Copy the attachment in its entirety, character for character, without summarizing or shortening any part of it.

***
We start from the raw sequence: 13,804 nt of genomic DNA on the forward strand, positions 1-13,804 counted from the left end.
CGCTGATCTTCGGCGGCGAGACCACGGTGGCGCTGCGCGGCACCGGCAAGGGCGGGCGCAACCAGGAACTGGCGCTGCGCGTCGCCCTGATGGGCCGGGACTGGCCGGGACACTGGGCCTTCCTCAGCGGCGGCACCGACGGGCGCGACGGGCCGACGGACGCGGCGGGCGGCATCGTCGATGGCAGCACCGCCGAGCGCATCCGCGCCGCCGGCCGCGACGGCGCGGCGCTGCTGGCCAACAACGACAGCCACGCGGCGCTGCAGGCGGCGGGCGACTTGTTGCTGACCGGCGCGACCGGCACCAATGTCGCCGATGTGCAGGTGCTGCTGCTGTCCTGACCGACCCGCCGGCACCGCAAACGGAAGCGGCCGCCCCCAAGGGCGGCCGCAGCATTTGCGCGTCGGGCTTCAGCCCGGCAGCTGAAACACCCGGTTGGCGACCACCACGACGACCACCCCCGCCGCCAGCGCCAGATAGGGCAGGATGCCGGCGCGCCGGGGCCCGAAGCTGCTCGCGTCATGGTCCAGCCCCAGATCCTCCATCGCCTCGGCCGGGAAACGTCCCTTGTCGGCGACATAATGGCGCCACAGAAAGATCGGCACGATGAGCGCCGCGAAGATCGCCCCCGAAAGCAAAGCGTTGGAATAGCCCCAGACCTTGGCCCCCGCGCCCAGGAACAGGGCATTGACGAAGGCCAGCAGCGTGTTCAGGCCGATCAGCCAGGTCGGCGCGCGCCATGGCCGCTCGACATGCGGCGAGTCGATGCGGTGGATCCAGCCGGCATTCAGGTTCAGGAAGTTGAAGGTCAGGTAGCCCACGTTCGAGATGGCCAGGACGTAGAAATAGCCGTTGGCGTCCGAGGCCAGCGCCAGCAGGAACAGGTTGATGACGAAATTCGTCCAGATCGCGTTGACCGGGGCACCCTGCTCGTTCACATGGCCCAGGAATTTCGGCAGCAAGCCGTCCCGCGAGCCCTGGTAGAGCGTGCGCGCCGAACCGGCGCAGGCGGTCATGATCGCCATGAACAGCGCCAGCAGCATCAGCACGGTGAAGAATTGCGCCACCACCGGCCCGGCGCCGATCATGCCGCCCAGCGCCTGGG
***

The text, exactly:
We start from the raw sequence: 13,804 nt of genomic DNA on the forward strand, positions 1-13,804 counted from the left end.
CGCTGATCTTCGGCGGCGAGACCACGGTGGCGCTGCGCGGCACCGGCAAGGGCGGGCGCAACCAGGAACTGGCGCTGCGCGTCGCCCTGATGGGCCGGGACTGGCCGGGACACTGGGCCTTCCTCAGCGGCGGCACCGACGGGCGCGACGGGCCGACGGACGCGGCGGGCGGCATCGTCGATGGCAGCACCGCCGAGCGCATCCGCGCCGCCGGCCGCGACGGCGCGGCGCTGCTGGCCAACAACGACAGCCACGCGGCGCTGCAGGCGGCGGGCGACTTGTTGCTGACCGGCGCGACCGGCACCAATGTCGCCGATGTGCAGGTGCTGCTGCTGTCCTGACCGACCCGCCGGCACCGCAAACGGAAGCGGCCGCCCCCAAGGGCGGCCGCAGCATTTGCGCGTCGGGCTTCAGCCCGGCAGCTGAAACACCCGGTTGGCGACCACCACGACGACCACCCCCGCCGCCAGCGCCAGATAGGGCAGGATGCCGGCGCGCCGGGGCCCGAAGCTGCTCGCGTCATGGTCCAGCCCCAGATCCTCCATCGCCTCGGCCGGGAAACGTCCCTTGTCGGCGACATAATGGCGCCACAGAAAGATCGGCACGATGAGCGCCGCGAAGATCGCCCCCGAAAGCAAAGCGTTGGAATAGCCCCAGACCTTGGCCCCCGCGCCCAGGAACAGGGCATTGACGAAGGCCAGCAGCGTGTTCAGGCCGATCAGCCAGGTCGGCGCGCGCCATGGCCGCTCGACATGCGGCGAGTCGATGCGGTGGATCCAGCCGGCATTCAGGTTCAGGAAGTTGAAGGTCAGGTAGCCCACGTTCGAGATGGCCAGGACGTAGAAATAGCCGTTGGCGTCCGAGGCCAGCGCCAGCAGGAACAGGTTGATGACGAAATTCGTCCAGATCGCGTTGACCGGGGCACCCTGCTCGTTCACATGGCCCAGGAATTTCGGCAGCAAGCCGTCCCGCGAGCCCTGGTAGAGCGTGCGCGCCGAACCGGCGCAGGCGGTCATGATCGCCATGAACAGCGCCAGCAGCATCAGCACGGTGAAGAATTGCGCCACCACCGGCCCGGCGCCGATCATGCCGCCCAGCGCCTGGG